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Covid Crisis and Record Bullion Prices Spur Asian 'Cash-for-Gold' Scrap Sales

Lockdown slump sees households sell gold jewelry to raise cash...
 
The GOLD BULLION market is set for a flood of recycled supply from Asian households selling jewelry and taking profit in coins and small bars as the precious metals sets new all-time highs in a raft of currencies amid the global coronavirus pandemic.
 
"Because the price is so high, you'll get a lot of recycling from people who bought at $1100 or $1200 as we're now at $1700," says Dr.Fergal O'Connor, lecturer in finance and economics at University College Cork (UCC), speaking last week with Professor Brian Lucey at Trinity Business School, Dublin.
 
"But that's normal. You get a price run up, and one of the brakes that comes in to slow gold's price increases is this inflow of gold from secondary markets."
 
Reaching 8-year highs against the US Dollar, gold bullion has this April come within touching distance of its all-time records in Chinese Yuan and Japanese Yen, and set new all-time high prices in Thai Baht, Malaysian Ringgit, Singapore Dollars, and South Korean Won.
 
Sales of gold by existing jewelry owners worldwide – known as 'scrap' or 'recycling' flows in the bullion industry – show a strongly positive relationship with changes in the gold price.
 
Mine output, in contrast, shows a firmly negative relationship with prices, averaging a rolling 4-quarter correlation of -0.46 against scrap's +0.75 reading.
 
That figure would read +1.0 if levels of scrap sales moved absolutely in lockstep with prices, or -1.0 if perfectly opposite.
 
Typically matching one-third of global gold mine output each year, scrap gold jumped to 29% during the 1998 Asian economic crisis, and averaged 38% across the global financial crisis of 2008-2012.
Chart of global gold-mine output and scrap sales vs. Dollar price. Source: BullionVault via WGC via Metals Focus
 
"I'm asking people to sell gradually, not in large amounts, as shops may face a cash crunch," said Thailand's prime minister Prayuth Chan-Ocha earlier this month after long lines of people formed to sell gold across the south-east Asia nation.
 
Elected in 2019 after 5 years ruling Bangkok's junta following a military coup, Prayuth has promised monthly aid worth around $150 for some workers, but "issues with [the government's] database system have seen it disqualify many applicants," reports the South China Morning Post.
 
"2020 is shaping to be worst for the Thai economy since the 1998 Asian financial crisis," according to economists at Dutch bank ING.
 
Heavily dependent on tourism, Thailand's economy already slowed in 2019 to the weakest GDP growth in 5 years as the rise in gold prices spurred heavy profit-taking among consumers, with the resulting exports of bullion driving large inflows of cash which drove up the Thai Baht to the best-performing currency in Asia.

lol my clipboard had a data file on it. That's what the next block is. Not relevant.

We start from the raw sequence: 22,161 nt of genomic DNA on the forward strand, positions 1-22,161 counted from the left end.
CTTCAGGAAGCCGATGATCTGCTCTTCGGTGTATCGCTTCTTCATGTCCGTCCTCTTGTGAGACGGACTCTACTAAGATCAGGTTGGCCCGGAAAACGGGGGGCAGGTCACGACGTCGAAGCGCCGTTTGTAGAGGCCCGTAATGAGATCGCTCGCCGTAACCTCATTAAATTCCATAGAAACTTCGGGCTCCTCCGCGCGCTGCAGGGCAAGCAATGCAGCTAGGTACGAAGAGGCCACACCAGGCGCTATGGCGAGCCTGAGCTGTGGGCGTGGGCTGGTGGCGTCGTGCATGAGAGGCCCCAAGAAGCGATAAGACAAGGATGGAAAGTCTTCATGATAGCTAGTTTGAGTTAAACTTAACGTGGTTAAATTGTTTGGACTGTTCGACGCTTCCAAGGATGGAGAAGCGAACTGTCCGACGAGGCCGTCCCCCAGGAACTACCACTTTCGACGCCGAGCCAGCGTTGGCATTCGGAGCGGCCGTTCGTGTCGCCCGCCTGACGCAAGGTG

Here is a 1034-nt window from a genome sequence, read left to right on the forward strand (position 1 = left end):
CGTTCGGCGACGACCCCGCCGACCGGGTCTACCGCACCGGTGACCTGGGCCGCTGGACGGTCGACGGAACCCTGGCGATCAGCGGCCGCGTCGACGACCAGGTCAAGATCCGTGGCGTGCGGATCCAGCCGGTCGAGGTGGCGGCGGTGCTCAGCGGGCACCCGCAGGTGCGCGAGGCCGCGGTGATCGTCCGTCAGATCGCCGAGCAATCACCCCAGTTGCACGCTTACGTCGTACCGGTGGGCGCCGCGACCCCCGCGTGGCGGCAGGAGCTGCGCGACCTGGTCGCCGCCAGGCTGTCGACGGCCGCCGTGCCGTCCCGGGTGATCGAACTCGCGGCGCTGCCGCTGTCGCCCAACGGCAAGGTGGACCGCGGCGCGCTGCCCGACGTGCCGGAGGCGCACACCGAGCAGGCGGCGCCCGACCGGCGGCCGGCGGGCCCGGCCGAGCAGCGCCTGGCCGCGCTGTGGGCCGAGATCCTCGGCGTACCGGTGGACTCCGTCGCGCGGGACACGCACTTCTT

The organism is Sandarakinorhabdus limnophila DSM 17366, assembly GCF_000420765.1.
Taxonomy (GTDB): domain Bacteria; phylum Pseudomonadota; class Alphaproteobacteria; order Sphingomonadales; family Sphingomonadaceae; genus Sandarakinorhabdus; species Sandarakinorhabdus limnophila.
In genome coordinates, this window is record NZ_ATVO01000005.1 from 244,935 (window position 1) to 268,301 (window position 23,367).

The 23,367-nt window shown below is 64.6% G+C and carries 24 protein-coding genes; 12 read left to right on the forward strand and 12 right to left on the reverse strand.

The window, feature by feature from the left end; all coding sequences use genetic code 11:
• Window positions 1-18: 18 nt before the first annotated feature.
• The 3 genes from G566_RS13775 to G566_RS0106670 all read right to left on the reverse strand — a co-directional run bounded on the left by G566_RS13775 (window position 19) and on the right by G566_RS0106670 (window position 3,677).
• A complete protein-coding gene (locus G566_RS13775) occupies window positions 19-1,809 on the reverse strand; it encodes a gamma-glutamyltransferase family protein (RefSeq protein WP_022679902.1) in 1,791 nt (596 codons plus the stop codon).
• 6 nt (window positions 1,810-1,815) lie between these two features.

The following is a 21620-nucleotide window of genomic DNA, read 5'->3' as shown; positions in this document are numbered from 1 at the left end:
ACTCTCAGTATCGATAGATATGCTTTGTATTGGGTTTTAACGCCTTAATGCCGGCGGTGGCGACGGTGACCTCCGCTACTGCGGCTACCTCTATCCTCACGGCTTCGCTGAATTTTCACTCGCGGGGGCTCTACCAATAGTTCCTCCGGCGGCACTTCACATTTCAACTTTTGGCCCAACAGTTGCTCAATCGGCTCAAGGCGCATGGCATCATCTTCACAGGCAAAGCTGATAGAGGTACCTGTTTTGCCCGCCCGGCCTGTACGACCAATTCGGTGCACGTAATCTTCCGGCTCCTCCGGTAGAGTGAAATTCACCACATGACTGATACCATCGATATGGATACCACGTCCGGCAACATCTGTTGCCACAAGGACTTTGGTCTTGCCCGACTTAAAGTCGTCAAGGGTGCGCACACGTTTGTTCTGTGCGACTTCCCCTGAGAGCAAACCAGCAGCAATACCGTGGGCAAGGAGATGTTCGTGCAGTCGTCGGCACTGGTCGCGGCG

"Despite the recent spike in exports," Reuters reported last summer, "Thailand has still imported a net $43.6 billion of gold since 2009."
 
"Thai people have invested a lot in gold, and whenever gold prices go up globally, they sell the gold that they bought earlier," the newswire quoted Bangkok's central-bank governor Veerathai Santiprabhob.
 
"Thailand is operating smoothly, they only have curfew at night," reported Albert Cheng, former World Gold Council director Asia and now CEO of the Singapore Bullion Market Association (SBMA) last week.
 
"[But] Malaysia like Singapore is totally closed down, and so jewelry and retail stores cannot open," Cheng told former ICBC Standard Bank Tokyo manager and now CEO of the Japanese Bullion Market Association (JBMA) Bruce Ikemizu in a videocast.
 
"Vietnam retail shops and jewelry shops are closed, but banks remain open and also some bullion shops," said Cheng, while Japan's biggest gold retailer Tanaka Kikinzoku has closed all its stores, with new purchases available by telephone but customer re-selling suspended "as the company needs to examine the metals before purchasing them from customers," according to Reuters.
 
Gold's top 2 consumer nations China and India – from where exports of gold bullion bars are illegal – have meantime seen local gold prices go to steep discounts below London quotes, pointing to very weak domestic demand against ample supplies.
 
Hit first by the novel coronavirus, and then imposing lockdown to extend end-January's Lunar New Year holidays, China vanished from the UK's gold-export data for February, where it normally comes in the top 3 destinations for bullion bought and shipped out of London, the world's central storage and trading hub for precious metals.
 
"India [gold demand] is also likely to struggle given that it was already in the midst of slower growth," says specialist consultancy Metals Focus.
 
"This is in contrast to the 2008-09 global financial crisis when India was relatively unscathed."
 
Last year's weak growth, high gold prices and additional duty costs on bullion conspired to drive India's household demand to its lowest in a decade.
 
"A meaningful recovery [in India's gold demand] is only likely to be seen during H2.19, which will carry over into 2021 as weddings scheduled for Q2 and Q3 are postponed until Q4," says Metals Focus, "when the peak wedding season begins."
 
With gold priced US Dollars now at 8-year highs – and setting fresh records in British Pounds and Euro terms – "We're back to cash-for-gold prices," says Dr.O'Connor at UCC, "but I'd say in the West there isn't so much gold [jewelry] around in the first place.
 
"Asian consumers [in contrast] rebuilt their holdings as prices went down after 2011, going on a buying spree."

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